Alive (1993)

7 Feb


Smith’s Verdict: ***1/2

Reviewed by Tanner Smith

“Alive” is based on the true story from 1972 of a chartered plane carrying friends, families, and members of a Uruguayan rugby team that crash-landed in the Andes. For a little more than two months, before they were finally rescued, the survivors struggled to survive the cold and also resorted to cannibalism, eating parts of the dead, to keep from starvation. The story was made into a best-selling novel by Piers Paul Read, and has been adapted into the uplifting drama “Alive.”

“Alive” opens with one of the most frightening, convincing plane crash sequences you’ll see in a movie. It’s perfectly executed and captures the intense fear of being on a falling plane. It starts out just unnervingly, as the plane goes through some turbulence, but then it gets crazier and more terrifying as the plane surely is crashing down. It’s unforgettable, as sights such as seats with people still in them being hurled outward through a gaping hole where the back cabin used to be. At that point, we’re hooked and wondering what’s going to happen next.

The survivors are stuck on a mountain slope in the Andes and they do what they can to stay alive until a rescue team comes for them. They ration what little food they have, use seat covers as blankets, go inside the fuselage at night and curl up next to each other to stay warm. But with the continual freezing weather, food running out, and a rescue that has been called off, they realize they must do whatever they can to survive, even if that means eating the flesh off of their dead.

The subject of cannibalism is horrid and “Alive” doesn’t shy away from the horrific reality of the situation. It confronts it realistically. The characters talk about it with credible unease and tension. Some are even afraid to say the word “cannibal,” and when one does, it makes the situation even more uneasy. When one does eat, no one asks how it tastes, so no one says what it tastes like—someone eats for the first time and then leans his head down in disgust and holds out the cutting tool used to slice some meat and says quickly, “Someone take this.” When they’re all used to it, though, they manage to crack a few awkward jokes, like “If you eat me, be sure to clean your plate.” This is all done genuinely, with the characters reacting with authentic horror at the situation and then trying to relieve the tension.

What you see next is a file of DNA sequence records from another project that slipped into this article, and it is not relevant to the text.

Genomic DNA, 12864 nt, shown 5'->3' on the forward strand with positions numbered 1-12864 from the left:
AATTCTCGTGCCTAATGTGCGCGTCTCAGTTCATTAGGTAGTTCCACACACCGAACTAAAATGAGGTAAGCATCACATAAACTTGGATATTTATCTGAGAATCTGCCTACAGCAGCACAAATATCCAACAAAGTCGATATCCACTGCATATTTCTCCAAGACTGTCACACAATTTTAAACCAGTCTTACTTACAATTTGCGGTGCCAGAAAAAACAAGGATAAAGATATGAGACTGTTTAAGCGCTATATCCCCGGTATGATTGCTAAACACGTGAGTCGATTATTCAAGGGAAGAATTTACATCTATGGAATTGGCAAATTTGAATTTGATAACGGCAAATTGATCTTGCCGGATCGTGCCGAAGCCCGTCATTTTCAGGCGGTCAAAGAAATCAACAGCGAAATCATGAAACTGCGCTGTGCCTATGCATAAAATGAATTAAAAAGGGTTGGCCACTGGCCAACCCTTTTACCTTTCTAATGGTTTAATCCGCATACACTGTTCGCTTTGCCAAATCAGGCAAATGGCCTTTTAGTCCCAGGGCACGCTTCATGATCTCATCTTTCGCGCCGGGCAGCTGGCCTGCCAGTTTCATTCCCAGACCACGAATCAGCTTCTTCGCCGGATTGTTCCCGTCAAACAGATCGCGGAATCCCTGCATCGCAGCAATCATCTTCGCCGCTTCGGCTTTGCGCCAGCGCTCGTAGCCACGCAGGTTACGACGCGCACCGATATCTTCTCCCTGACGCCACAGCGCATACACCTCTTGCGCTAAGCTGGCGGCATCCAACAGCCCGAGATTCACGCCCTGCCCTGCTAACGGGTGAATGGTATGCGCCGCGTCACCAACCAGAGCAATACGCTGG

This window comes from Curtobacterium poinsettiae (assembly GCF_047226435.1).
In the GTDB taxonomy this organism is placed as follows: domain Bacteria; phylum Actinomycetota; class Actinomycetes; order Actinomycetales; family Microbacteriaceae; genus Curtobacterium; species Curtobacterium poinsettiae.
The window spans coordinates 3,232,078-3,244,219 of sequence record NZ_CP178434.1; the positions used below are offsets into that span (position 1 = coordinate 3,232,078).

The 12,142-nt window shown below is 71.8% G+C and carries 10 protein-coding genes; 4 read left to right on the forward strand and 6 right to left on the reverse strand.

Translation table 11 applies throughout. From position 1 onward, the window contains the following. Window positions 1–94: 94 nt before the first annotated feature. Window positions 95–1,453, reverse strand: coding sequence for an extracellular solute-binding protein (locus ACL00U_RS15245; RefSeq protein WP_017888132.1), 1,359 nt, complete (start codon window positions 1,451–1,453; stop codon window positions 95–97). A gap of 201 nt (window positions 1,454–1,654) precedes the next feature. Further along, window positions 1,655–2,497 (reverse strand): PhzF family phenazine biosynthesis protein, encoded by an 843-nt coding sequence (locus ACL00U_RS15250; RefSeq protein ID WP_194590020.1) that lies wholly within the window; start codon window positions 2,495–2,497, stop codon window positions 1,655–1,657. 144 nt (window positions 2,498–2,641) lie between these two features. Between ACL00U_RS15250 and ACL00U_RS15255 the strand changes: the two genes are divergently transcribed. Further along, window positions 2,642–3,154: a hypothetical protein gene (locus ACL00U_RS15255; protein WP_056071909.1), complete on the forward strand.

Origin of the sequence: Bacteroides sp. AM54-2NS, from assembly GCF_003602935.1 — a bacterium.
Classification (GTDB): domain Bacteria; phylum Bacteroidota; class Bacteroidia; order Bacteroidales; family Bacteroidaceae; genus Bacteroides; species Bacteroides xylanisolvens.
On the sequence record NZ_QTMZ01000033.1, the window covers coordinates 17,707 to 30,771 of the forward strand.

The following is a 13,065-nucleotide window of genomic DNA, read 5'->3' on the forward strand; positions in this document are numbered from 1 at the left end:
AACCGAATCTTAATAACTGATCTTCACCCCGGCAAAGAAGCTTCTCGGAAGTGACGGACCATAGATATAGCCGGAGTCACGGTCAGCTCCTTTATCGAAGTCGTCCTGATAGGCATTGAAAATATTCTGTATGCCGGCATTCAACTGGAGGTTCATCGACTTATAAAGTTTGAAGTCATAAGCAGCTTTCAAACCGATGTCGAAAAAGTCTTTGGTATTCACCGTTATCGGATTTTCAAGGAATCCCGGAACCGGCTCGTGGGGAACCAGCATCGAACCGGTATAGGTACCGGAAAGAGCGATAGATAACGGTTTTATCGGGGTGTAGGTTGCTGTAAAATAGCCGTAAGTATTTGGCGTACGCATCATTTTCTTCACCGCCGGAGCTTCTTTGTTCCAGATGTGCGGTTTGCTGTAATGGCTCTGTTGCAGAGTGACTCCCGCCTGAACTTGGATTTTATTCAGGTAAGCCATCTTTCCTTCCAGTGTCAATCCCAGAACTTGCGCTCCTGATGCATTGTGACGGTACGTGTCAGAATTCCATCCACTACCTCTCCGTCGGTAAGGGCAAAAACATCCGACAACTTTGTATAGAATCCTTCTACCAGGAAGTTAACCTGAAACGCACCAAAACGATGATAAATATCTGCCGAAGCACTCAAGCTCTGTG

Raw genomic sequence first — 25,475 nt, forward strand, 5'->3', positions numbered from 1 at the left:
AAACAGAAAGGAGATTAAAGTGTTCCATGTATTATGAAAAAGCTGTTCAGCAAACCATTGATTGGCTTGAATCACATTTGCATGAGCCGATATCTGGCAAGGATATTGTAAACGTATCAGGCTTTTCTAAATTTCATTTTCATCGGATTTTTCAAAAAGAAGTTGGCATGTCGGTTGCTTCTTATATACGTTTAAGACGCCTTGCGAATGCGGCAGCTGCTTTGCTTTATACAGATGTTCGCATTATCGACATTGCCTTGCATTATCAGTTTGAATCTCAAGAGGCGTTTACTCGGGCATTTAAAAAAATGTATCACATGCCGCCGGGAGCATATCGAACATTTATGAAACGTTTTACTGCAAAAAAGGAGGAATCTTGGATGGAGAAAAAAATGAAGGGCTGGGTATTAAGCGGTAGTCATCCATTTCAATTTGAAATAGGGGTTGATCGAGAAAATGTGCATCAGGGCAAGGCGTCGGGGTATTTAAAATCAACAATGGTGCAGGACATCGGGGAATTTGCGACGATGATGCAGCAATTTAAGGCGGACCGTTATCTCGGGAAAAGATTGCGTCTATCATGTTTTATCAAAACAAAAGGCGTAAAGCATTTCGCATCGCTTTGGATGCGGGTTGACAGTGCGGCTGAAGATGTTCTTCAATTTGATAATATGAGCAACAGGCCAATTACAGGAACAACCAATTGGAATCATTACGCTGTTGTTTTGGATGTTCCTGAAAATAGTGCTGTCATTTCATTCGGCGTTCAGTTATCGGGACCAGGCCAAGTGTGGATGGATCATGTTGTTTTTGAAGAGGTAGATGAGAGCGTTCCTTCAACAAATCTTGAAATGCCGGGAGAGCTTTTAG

“Alive” is something of a “triumph of the human spirit,” as an ordinary group of people is pushed to their limits to survive an extreme situation. The film has a bright look, an uplifting tone, and constant talk about religion and God that make “Alive” more of an inspirational survival tale than a dark thriller confronting the horror of cannibalism. This is why the true event is sometimes remarked as “the Miracle of the Andes.”

One problem I have with “Alive” is that with a large group of people as the film’s central characters, only a few of them can have enough screen time to be considered independent while the others just blend into the film. The only actors I can think of that have a significant amount of screen time are Ethan Hawke as reckless Nando; Vincent Spano as take-charge Antonio; Josh Hamilton as reasonable Cannessa; Bruce Ramsay as optimistic Carlitos; and Kevin Braznahan as pessimistic Roy. Another problem I have with “Alive” is the ending. This is supposed to be the big dramatic payoff, but it just felt sort of rushed and looked over without really gathering a lot of much-needed weight.

But for the most part, “Alive” is very much indeed alive. It’s well-crafted, well-acted, and quite effective. Instead of becoming a mere adventure story, and the final half does venture into that territory (though respectively), “Alive” becomes a more visionary tale about survival and experience that works.

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